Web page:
ITW

RAF TorquayPosting to No 3 Initial Training Wing, RAF Torquay (September 1943)

Cecil arrived at RAF Torquay to start the next stage of his training on 11th September 1943.

He was posted into C Flight, 2 Squadron, No 21 Initial Training Wing (ITW), which specialised in basic service training of flight engineers. Other ITW’s specialised in training the other aircrew categories, namely Pilot, Navigator, Bomber (PNB Scheme) and Wireless Operator, Air Gunner (WOP / AG).

As a consequence of a reorganisation on 14th September 1943, the training wing was redesignated as No 3 Initial Training Wing.

RAF Torquay

Much like RAF Regent’s Park, RAF Torquay was an area in Devon which had been requisitioned by the Air Ministry for the purpose of providing large scale accommodation and training facilities.

Cecil was allocated the usual “bed space” in a room in one of the hotels that had been allocated to 3 ITW (believed to be the Park Hall, Regina, Dorchester and Devonshire Hotels and smaller hotels in Beacon Terrace.

As trainee aircrew, he was now provided with sheets and pillow cases for his bed, along with the standard “mattress biscuits”, blankets and pillow.

Initial Training Wing

Billets and Physical Training [Photographs © IMW CH1790 / CH10992]

Training and Assessment

The six week training programme at the ITW was designed to improve discipline, physical fitness and mental alertness and provide a sound basic knowledge of the Royal Air force.

The approach was explained in the pamphlet “YOU are going to be a FLIGHT ENGINEER

Cecil was issued with his War Service (“Battledress”) uniform, which consisted of tunic and trousers. This could be worn in place of the “Best Blues” jacket and trousers whilst “working on station” (“Best Blues” had to be worn on parade, at formal occasions and whenever the trainee was “off station”).

The “Initial Training Wing Syllabus” and the supporting “Aircrew Lecture Notes” show that recruits were taught:

  • anti-gas
  • aircraft recognition
  • armament
  • drill and physical training
  • engines
  • hygiene and sanitation
  • law and discipline, administration and organisation
  • mathematics
  • meteorology
  • navigation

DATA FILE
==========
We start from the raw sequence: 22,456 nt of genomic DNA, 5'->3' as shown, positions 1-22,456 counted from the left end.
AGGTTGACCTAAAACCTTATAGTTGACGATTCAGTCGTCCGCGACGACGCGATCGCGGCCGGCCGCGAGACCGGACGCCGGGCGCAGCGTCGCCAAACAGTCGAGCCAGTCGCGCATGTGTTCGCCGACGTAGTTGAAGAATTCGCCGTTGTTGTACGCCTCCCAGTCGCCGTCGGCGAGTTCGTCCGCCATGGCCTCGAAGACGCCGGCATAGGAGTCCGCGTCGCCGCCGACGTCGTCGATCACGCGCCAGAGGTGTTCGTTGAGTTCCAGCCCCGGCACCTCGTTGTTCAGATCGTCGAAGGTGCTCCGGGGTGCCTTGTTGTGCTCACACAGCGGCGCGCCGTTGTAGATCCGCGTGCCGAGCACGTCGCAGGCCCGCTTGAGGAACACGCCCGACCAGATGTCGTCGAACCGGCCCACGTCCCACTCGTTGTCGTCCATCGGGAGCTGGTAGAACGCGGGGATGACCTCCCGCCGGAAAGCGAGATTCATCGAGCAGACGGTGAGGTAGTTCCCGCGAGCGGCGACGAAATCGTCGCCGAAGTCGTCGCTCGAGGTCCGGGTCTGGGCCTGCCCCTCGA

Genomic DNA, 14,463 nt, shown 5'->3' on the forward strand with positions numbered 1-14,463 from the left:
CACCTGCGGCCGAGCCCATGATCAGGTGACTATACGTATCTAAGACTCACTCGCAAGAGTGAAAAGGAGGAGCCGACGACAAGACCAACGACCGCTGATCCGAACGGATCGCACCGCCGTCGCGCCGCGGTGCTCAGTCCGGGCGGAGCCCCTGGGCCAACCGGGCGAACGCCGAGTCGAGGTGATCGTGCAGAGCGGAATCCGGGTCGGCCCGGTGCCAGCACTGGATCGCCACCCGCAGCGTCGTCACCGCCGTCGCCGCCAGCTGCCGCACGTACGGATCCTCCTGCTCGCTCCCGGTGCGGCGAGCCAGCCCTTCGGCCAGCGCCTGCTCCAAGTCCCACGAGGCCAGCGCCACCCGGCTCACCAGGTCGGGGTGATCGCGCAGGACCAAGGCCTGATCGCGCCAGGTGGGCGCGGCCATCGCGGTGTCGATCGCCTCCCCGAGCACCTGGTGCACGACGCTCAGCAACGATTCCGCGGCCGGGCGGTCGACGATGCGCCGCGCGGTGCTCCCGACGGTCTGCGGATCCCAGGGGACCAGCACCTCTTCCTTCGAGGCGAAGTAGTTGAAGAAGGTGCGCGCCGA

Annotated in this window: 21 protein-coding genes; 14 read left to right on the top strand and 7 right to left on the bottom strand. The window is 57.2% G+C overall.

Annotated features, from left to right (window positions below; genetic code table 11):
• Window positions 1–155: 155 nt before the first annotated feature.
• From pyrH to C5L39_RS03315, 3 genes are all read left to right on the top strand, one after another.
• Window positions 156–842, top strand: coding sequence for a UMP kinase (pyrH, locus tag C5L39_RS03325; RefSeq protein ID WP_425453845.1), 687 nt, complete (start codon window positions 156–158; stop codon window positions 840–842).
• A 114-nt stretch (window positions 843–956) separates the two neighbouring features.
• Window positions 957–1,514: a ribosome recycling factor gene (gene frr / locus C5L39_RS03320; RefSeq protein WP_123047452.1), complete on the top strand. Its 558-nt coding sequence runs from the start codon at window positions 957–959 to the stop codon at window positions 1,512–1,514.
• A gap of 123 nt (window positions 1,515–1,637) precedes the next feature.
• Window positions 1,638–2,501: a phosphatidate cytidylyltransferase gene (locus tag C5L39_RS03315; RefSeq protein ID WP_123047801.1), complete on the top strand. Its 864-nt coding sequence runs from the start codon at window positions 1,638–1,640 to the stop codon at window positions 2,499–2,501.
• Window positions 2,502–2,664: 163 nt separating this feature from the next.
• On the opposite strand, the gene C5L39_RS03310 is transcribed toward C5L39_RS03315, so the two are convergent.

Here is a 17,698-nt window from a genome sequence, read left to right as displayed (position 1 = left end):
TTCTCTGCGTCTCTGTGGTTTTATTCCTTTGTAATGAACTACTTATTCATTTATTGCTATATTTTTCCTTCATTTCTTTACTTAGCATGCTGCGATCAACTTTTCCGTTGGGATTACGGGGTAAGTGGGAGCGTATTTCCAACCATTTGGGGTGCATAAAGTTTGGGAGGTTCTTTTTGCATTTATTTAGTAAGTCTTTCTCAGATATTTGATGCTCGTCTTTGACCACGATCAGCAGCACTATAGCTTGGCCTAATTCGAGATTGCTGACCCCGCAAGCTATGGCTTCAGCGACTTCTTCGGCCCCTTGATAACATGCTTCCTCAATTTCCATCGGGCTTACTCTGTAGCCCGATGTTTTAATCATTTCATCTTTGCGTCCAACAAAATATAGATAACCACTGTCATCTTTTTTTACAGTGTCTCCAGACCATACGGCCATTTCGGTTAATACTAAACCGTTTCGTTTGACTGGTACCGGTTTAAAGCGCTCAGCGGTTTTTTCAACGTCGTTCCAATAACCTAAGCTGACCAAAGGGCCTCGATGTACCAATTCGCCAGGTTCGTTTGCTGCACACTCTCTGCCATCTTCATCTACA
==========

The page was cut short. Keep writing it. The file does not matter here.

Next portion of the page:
• principles of flight
  • signals

An extract from”Aircrew Lecture Notes”

Flying Clothing, along with a second kitbag, was issued later in the course for use in some of the training exercises. It consisted of:

  • helmet, with oxygen and communication mask
  • goggles
  • flying suit (one piece or separate jacket and trousers)
  • leather gauntlets
  • gloves (silk, wool, chamois)
  • socks
  • boots
  • Mae-West (life jacket)
  • emergency whistle
  • parachute harness

All flying kit issued was recorded on the Flying Clothing Card (Form 667B )

Fatigues, inspections, physical training, lectures and assessments continued to form part of the daily routine, which was timetabled as follows:

Swimming and dinghy practice were actively encouraged to ensure that trainees were prepared for emergency ditching in the sea.

Initial Training Wing (Torquay)

Drill and Anti-Gas Training [Photographs © IWM CH1793 / CH1801]

Rank and Trade

Cecil remained as an AC2 (Grade A), Aircrafthand / U/T Flight Engineer during this stage of his training.

Completion of Course

Trainees were assessed throughout the course and examinations had to be undertaken and passed prior to further posting.

An examination paper

Anyone who “failed” the course was either provided with additional training or was posted to other roles (eg ground staff).

Cecil successfully “passed out” on 3rd November 1943 and he was posted to No. 4 School of Technical Training (4 SoTT) at RAF St Athan, to start his “trade” training as a flight engineer.

C Flight, No 2 Squadron in October 1943 (Cecil is far right in 3rd row from back)

Alphabetical listing of  trainees and staff in the photograph 


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